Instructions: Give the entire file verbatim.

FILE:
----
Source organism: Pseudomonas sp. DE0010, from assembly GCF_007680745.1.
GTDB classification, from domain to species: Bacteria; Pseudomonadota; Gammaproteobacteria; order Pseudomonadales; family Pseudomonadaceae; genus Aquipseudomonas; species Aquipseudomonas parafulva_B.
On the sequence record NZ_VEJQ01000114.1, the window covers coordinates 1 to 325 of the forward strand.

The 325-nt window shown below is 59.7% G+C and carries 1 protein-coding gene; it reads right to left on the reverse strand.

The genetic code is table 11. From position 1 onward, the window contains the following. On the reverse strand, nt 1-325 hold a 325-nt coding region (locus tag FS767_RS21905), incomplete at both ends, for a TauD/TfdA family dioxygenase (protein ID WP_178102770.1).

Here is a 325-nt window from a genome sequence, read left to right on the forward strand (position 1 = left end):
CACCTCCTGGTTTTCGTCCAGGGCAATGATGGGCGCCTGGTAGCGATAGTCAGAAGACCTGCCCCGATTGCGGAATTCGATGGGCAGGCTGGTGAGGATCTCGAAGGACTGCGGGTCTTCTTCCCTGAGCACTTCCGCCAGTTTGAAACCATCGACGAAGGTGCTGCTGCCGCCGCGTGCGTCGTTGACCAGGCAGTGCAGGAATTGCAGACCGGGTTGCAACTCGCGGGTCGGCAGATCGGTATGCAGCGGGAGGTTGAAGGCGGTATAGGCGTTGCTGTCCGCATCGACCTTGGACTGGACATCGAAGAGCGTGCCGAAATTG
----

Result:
Source organism: Pseudomonas sp. DE0010, from assembly GCF_007680745.1.
GTDB classification, from domain to species: Bacteria; Pseudomonadota; Gammaproteobacteria; order Pseudomonadales; family Pseudomonadaceae; genus Aquipseudomonas; species Aquipseudomonas parafulva_B.
On the sequence record NZ_VEJQ01000114.1, the window covers coordinates 1 to 325 of the forward strand.

The 325-nt window shown below is 59.7% G+C and carries 1 protein-coding gene; it reads right to left on the reverse strand.

The genetic code is table 11. From position 1 onward, the window contains the following. On the reverse strand, nt 1-325 hold a 325-nt coding region (locus tag FS767_RS21905), incomplete at both ends, for a TauD/TfdA family dioxygenase (protein ID WP_178102770.1).

Here is a 325-nt window from a genome sequence, read left to right on the forward strand (position 1 = left end):
CACCTCCTGGTTTTCGTCCAGGGCAATGATGGGCGCCTGGTAGCGATAGTCAGAAGACCTGCCCCGATTGCGGAATTCGATGGGCAGGCTGGTGAGGATCTCGAAGGACTGCGGGTCTTCTTCCCTGAGCACTTCCGCCAGTTTGAAACCATCGACGAAGGTGCTGCTGCCGCCGCGTGCGTCGTTGACCAGGCAGTGCAGGAATTGCAGACCGGGTTGCAACTCGCGGGTCGGCAGATCGGTATGCAGCGGGAGGTTGAAGGCGGTATAGGCGTTGCTGTCCGCATCGACCTTGGACTGGACATCGAAGAGCGTGCCGAAATTG